- WELL NOTED: THE 2007-2008 MUSICAL SEASON IN REVIEW
- By Joel Markowitz
I am a very fortunate man. This year I saw many wonderful musicals and musical performances on our local professional, community and children’s theatre stages.
Here are my favorites.
JOEL’S BEST MUSICALS OF 2007-2008 (IN ALPHABETICAL ORDER)
42nd Street (Act Two)
Act Two continued their exceptional work with their toe-tapping and colorful production of 42nd Street. When the curtain rose and dozens of dancers tapped their hearts out, I had goosebumps. Hats off to Kristianne Oristian (Peggy Sawyer) for her peppy toe-tapping performance as the small town girl who saves the day, and to Ellie Borzilleri (Dorothy Brock) whose portrayal of the aging diva Dorothy Brock was a revelation. It was exhilarating watching the ensemble of young tappers and singers. Kudos to tap dancer extraordinaire Michael Brick, and Matt Dicken whose “Lullaby of Broadway” brought down the house. Congrats to Scott Selman for his eye-popping sets and crisp sound, Gigi Buscaglio and Nancy Newell for their thrilling choreography, and to musical director Keith Tittermary and pit orchestra of young talented musicians for their fine work. Director Kevin Kuchar, you never cease to amaze me with your talent. What a great night in the theatre!
All Shook Up (Musical Theater Center)
I saw two productions of All Shook Up in one week, and when I walked into Musical Theater Center’s production, I was immediately blown away by the extraordinary cast-Max Henney as Chad, Max Talisman as Dennis, Ethan Kasmett as Dean, Gabi Deluca as Sandra, Rachel Lipman as Lorraine and Erica Finci as Sylvia, and the ensemble. Everyone sang their songs beautifully, and you could understand and enjoy every lyric And most of all, everyone on stage and in the audience was having a great time. Now, that’s what great theatre is all about! But for me, the highlight of the evening was the performance of Emily Madden, who played Natalie and “Ed.” Emily stole the show with her comedic talents and her fabulous singing. Special kudos to Diane Hamilton and Laurie Newton whose ingenious and fun choreography filled the F. Scott Fitzgerald theatre with total joy. And to director Daniel McDonald, whose performances at Toby’s have enriched my life, you took these young actors to a higher level and your direction deserves a major Mazel Tov! And what a pleasure to hear musical director Barry Hamilton and his band not drown out the young actors. Wow! What a great production!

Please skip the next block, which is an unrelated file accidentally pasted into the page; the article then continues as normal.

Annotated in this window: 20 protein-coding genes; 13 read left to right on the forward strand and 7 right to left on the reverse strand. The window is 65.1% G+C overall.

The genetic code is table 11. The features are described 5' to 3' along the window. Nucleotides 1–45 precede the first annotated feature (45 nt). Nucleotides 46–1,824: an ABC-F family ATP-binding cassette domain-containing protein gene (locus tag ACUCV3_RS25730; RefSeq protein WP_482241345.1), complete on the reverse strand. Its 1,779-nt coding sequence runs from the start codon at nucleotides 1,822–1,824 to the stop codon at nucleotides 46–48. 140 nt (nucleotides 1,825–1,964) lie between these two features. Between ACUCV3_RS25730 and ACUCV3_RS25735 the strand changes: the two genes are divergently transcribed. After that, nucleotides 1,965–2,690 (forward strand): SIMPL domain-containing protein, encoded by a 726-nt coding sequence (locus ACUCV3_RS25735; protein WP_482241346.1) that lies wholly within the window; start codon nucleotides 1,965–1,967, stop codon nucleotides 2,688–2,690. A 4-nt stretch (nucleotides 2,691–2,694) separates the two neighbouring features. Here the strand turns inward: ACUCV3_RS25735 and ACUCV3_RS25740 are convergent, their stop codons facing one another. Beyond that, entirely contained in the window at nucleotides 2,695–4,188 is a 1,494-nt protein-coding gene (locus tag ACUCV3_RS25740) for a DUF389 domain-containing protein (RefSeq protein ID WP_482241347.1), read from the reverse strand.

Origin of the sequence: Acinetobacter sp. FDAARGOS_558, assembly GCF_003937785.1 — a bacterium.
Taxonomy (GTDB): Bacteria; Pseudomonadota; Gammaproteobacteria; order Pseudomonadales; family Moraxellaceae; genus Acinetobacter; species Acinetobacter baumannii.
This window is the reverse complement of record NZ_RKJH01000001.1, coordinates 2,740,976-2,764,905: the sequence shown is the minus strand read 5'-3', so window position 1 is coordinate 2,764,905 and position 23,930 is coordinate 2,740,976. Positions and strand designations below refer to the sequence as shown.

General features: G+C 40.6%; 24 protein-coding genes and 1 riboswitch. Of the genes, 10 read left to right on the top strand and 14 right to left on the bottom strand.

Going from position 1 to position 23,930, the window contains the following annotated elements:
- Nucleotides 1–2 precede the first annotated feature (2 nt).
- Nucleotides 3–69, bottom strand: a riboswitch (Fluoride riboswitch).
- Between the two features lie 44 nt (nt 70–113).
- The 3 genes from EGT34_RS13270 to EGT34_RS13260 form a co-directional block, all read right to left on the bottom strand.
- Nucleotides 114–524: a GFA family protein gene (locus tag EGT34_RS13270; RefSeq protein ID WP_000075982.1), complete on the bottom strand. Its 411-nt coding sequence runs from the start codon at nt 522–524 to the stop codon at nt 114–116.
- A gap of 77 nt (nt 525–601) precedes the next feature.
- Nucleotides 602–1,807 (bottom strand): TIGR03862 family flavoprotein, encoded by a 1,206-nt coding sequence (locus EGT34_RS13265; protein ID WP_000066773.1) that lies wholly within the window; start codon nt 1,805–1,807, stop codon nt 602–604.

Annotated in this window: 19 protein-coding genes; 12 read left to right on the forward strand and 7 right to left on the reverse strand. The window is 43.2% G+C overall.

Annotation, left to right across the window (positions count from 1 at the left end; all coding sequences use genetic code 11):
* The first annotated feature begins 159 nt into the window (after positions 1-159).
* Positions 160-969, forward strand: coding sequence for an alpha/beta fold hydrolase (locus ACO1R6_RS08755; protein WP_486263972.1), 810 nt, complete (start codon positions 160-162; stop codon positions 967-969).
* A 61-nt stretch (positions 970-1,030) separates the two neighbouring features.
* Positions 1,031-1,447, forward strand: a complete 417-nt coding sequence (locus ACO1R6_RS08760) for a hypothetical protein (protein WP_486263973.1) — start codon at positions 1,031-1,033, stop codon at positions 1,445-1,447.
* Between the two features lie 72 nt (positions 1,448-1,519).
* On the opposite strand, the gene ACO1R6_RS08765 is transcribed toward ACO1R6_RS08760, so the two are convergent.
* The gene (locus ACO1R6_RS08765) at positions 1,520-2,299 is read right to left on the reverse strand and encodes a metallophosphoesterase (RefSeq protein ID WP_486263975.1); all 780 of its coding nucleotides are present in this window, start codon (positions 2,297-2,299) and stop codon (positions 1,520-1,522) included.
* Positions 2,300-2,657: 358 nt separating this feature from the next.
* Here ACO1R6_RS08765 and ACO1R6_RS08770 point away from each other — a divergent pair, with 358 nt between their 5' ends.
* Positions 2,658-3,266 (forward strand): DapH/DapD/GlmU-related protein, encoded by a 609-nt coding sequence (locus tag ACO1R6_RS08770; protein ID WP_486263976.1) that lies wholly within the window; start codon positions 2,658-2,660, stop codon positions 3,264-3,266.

Bat Boy-The Musical! (Landless Theatre Company)